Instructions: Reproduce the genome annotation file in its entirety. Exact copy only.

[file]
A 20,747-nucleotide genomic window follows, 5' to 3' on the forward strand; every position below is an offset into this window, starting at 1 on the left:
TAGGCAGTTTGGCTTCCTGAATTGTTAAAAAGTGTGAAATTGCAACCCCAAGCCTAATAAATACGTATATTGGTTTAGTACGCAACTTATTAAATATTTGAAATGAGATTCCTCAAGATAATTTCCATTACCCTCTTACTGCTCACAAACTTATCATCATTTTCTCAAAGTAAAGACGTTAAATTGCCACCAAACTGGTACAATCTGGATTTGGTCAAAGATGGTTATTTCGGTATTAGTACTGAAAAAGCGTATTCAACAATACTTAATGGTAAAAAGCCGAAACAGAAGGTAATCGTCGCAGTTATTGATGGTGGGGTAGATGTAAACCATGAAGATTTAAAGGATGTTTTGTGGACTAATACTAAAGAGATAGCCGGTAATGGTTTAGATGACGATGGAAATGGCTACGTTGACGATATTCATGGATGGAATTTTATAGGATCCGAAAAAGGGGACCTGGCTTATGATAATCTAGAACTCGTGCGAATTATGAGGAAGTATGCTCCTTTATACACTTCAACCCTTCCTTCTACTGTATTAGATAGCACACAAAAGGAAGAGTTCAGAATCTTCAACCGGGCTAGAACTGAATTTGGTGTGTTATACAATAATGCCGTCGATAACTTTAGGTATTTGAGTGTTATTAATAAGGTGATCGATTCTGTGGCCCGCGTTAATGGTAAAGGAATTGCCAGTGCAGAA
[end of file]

A 20,747-nucleotide genomic window follows, 5' to 3' on the forward strand; every position below is an offset into this window, starting at 1 on the left:
TAGGCAGTTTGGCTTCCTGAATTGTTAAAAAGTGTGAAATTGCAACCCCAAGCCTAATAAATACGTATATTGGTTTAGTACGCAACTTATTAAATATTTGAAATGAGATTCCTCAAGATAATTTCCATTACCCTCTTACTGCTCACAAACTTATCATCATTTTCTCAAAGTAAAGACGTTAAATTGCCACCAAACTGGTACAATCTGGATTTGGTCAAAGATGGTTATTTCGGTATTAGTACTGAAAAAGCGTATTCAACAATACTTAATGGTAAAAAGCCGAAACAGAAGGTAATCGTCGCAGTTATTGATGGTGGGGTAGATGTAAACCATGAAGATTTAAAGGATGTTTTGTGGACTAATACTAAAGAGATAGCCGGTAATGGTTTAGATGACGATGGAAATGGCTACGTTGACGATATTCATGGATGGAATTTTATAGGATCCGAAAAAGGGGACCTGGCTTATGATAATCTAGAACTCGTGCGAATTATGAGGAAGTATGCTCCTTTATACACTTCAACCCTTCCTTCTACTGTATTAGATAGCACACAAAAGGAAGAGTTCAGAATCTTCAACCGGGCTAGAACTGAATTTGGTGTGTTATACAATAATGCCGTCGATAACTTTAGGTATTTGAGTGTTATTAATAAGGTGATCGATTCTGTGGCCCGCGTTAATGGTAAAGGAATTGCCAGTGCAGAA